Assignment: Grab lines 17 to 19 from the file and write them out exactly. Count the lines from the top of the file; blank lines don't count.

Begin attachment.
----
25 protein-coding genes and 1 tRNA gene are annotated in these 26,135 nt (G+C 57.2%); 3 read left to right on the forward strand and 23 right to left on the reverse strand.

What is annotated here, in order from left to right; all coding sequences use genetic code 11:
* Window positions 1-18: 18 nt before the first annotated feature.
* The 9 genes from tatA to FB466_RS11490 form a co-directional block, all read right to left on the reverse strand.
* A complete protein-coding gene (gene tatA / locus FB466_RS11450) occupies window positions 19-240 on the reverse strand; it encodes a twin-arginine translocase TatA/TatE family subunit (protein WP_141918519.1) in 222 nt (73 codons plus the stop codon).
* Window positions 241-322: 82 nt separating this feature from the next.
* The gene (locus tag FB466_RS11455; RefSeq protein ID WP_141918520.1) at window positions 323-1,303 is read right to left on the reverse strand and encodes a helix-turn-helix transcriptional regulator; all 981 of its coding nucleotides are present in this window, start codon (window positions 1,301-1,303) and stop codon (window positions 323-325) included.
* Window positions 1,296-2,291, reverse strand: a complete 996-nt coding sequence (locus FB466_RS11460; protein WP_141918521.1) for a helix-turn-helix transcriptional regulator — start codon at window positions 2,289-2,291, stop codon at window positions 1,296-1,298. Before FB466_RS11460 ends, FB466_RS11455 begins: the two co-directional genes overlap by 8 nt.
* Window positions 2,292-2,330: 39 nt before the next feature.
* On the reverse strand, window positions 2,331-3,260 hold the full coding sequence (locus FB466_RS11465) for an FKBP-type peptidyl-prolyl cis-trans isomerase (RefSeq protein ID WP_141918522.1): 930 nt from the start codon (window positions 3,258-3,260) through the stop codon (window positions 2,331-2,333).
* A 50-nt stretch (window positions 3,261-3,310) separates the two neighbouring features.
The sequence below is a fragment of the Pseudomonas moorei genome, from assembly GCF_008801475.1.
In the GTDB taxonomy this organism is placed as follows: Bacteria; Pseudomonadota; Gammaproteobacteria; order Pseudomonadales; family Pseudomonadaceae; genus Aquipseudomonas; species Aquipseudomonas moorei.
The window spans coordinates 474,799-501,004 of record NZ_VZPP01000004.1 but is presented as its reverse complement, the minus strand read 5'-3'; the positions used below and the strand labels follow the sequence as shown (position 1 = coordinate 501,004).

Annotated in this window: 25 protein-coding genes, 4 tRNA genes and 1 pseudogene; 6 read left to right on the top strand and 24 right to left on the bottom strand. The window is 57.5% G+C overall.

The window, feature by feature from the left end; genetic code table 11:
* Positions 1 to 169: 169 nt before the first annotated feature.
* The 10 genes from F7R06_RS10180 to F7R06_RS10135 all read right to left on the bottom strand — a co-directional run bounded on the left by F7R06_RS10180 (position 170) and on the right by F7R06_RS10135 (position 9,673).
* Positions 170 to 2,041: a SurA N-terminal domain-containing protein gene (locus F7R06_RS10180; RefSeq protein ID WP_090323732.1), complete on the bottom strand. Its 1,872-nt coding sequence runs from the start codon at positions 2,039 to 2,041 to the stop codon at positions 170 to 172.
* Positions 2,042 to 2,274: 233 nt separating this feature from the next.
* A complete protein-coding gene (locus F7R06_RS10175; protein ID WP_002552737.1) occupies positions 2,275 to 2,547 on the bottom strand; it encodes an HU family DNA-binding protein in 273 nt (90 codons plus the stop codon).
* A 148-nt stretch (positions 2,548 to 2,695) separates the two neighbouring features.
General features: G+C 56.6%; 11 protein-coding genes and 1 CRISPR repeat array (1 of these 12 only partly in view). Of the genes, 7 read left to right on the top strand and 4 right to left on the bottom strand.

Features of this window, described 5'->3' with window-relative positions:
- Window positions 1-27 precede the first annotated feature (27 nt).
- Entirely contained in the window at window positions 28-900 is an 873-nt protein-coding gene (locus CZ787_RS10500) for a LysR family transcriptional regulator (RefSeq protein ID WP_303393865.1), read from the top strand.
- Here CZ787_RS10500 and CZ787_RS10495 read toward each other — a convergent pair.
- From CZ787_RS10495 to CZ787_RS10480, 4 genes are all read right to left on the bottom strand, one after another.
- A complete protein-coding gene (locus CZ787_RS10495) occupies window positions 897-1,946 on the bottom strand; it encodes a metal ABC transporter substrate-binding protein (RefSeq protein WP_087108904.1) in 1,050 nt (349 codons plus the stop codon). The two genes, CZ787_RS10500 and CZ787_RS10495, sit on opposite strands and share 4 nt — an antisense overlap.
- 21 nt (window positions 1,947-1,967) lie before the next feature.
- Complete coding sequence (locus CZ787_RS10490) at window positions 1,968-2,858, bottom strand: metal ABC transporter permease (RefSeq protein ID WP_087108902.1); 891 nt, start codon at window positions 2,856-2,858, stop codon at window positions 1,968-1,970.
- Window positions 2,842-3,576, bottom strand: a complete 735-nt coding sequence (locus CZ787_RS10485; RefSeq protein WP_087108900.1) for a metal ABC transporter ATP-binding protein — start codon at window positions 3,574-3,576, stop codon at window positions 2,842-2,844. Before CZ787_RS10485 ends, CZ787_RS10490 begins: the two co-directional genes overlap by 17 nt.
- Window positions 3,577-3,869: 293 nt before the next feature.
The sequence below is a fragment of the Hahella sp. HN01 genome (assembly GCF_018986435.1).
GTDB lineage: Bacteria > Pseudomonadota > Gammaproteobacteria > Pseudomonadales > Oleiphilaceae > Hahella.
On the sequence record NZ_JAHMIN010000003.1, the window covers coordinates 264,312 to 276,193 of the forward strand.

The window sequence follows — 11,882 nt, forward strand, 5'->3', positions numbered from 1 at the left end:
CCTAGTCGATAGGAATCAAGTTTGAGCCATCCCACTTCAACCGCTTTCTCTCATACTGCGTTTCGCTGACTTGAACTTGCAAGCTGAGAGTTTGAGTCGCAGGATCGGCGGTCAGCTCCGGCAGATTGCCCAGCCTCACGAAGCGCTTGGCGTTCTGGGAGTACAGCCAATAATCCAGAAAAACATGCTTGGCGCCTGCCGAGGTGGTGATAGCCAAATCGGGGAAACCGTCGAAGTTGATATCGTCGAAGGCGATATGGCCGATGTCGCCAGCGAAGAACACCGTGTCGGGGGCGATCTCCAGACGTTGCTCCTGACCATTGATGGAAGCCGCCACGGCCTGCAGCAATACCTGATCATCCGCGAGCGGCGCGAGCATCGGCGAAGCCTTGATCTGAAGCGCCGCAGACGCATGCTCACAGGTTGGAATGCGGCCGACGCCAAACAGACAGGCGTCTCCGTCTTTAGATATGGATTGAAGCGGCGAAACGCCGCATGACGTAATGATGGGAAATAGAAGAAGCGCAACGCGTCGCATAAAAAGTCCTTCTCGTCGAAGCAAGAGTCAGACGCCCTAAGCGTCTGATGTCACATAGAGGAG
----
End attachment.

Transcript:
* Positions 1 to 169: 169 nt before the first annotated feature.
* The 10 genes from F7R06_RS10180 to F7R06_RS10135 all read right to left on the bottom strand — a co-directional run bounded on the left by F7R06_RS10180 (position 170) and on the right by F7R06_RS10135 (position 9,673).
* Positions 170 to 2,041: a SurA N-terminal domain-containing protein gene (locus F7R06_RS10180; RefSeq protein ID WP_090323732.1), complete on the bottom strand. Its 1,872-nt coding sequence runs from the start codon at positions 2,039 to 2,041 to the stop codon at positions 170 to 172.